Short Circuit Diagnosis
Just back from the shop (put the crossover in the exhaust) and ... no: backup lights, clock, interior lights, door lights, dash shift indicator, or hatch release. Fuse, right? Right. By my count, No. 24, counting left-to-right. Blows instantaneously upon replacement. Anybody got any thoughts on where to start looking? (All the work done in the shop was under the car, although they did drain the battery flat and recharge it. There was some welding.) The manual is damn opaque in this regard, near as I can tell - tons of info for someone looking for a problem other than mine. My thinking is that some portion of the ancient harness was bumped and that decrepit insulation failed as a result, leading to a short to the body in the circuit fused by good ole' No. 24. Can't seem to figure out where it is though. Maybe I'm not the first to have dorked this up .... thanx!
86.5 928S indischrot
1) Take one of the blown fuses, and solder 3 feet (approx 1 meter) of lamp cord (two conductor electrical wire) to the small metal test contacts on the face of the fuse, where the number is, with one conductor to each of the wires.
2) Solder the two conductors to a small 12 vdc light bulb, so that when 12 vdc is applied to the blades of the fuse, the bulb lights up.
3) Plug the modified fuse into the circuit containing the short circuit. As long as there is a short circuit, the bulb will light up, but the small bulb limits the current flowing through the circuit enough to prevent any damage. This allows you to start disconnecting things - when the light goes out, you have found the portion of the circuit containing the short. The long wire allows you to put the bulb atop the dash or out the door, so you can see it from where you are working.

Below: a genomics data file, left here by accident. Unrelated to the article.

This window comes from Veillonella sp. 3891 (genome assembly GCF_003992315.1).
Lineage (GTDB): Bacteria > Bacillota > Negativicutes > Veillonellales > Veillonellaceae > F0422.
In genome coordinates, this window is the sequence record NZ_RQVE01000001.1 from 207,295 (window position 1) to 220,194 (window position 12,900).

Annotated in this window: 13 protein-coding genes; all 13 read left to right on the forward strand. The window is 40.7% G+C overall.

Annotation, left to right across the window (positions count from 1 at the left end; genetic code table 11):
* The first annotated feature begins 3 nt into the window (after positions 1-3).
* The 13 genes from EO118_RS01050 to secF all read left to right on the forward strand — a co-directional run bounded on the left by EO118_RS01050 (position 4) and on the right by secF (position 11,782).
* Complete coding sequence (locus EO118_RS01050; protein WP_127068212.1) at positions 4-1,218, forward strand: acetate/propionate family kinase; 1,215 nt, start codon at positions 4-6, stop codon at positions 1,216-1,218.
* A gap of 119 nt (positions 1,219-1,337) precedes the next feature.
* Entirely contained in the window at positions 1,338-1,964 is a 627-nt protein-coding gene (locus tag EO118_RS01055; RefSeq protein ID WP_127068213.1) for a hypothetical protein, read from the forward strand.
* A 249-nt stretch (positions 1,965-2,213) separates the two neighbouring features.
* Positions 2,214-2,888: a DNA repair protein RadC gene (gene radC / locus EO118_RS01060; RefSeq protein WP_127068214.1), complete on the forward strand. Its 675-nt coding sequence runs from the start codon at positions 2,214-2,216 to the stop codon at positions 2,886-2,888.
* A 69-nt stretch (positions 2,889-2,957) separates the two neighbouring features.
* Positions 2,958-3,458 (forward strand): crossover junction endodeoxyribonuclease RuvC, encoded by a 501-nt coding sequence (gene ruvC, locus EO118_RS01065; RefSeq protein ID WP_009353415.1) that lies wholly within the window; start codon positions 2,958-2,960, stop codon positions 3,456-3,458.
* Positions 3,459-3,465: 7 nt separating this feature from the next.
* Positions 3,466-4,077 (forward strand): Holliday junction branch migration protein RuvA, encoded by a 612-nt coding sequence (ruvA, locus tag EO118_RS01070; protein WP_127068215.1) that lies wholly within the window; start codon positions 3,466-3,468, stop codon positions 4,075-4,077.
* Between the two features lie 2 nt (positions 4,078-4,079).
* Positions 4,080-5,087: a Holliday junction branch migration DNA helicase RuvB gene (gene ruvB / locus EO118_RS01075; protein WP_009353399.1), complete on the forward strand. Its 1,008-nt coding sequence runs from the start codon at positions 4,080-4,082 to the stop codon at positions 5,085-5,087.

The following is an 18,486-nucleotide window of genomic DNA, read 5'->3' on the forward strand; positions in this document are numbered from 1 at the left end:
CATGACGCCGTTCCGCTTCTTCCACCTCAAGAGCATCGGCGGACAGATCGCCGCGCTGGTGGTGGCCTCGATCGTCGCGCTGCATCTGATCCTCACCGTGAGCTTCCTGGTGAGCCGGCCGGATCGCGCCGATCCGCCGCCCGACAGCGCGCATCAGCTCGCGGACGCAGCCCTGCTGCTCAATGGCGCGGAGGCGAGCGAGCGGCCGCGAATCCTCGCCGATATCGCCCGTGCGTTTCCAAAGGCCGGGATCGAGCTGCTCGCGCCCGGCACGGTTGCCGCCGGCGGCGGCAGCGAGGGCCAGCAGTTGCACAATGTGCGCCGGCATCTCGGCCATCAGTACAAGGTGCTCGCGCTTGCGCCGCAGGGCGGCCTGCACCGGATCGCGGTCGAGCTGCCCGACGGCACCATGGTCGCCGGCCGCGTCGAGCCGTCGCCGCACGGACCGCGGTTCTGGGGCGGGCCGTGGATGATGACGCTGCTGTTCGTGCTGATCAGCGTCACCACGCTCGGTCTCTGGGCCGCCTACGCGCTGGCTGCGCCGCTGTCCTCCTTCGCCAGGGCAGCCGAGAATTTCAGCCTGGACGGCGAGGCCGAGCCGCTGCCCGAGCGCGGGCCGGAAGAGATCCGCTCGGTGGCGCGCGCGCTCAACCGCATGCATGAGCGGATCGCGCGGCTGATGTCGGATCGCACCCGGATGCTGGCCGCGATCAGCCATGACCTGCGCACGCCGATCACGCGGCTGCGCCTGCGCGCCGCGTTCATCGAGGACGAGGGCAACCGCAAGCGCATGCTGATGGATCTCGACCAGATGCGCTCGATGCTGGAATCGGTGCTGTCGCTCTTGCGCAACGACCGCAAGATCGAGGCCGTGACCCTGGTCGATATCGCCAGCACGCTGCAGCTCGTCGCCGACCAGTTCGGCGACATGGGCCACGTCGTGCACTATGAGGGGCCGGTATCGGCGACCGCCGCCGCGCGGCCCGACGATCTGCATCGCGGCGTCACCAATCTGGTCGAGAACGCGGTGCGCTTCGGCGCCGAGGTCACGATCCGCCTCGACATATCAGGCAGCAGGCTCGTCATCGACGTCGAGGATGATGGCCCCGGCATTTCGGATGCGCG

Keep the tester - you'll need it again!
One word of advice - If you have worked on your car and shortly thereafter something doesn't work, go back to the area where you were working. You probably knocked something loose, misconnected something, etc. In this case, check the wiring for the oxygen sensor. There's not much else on the bottom in that area.
Aha! Eureka! Bingo! It was the interior light (top, between the sun visors) wherein the plastic mounting tab for the hot lead had cracked, allowing the lead to contact the bare edge of the sheet metal cutout that the light fixture fits into. Thanks to y'all's responses, I saved hours of fooling around! And Wally Plumley's diagnostic definitely goes into my personal archives! My backup lights, interior lights, hatch, and clock are now working again (gotta replace that taped-off lightfixture though) and fuse #24 is happy. Y'all did so good I'm going to try again: How can I lose 10 pounds, get back my thinning hair, and gain 50 HP?
86.5 928S indischrot (no shorts, silk boxers only)
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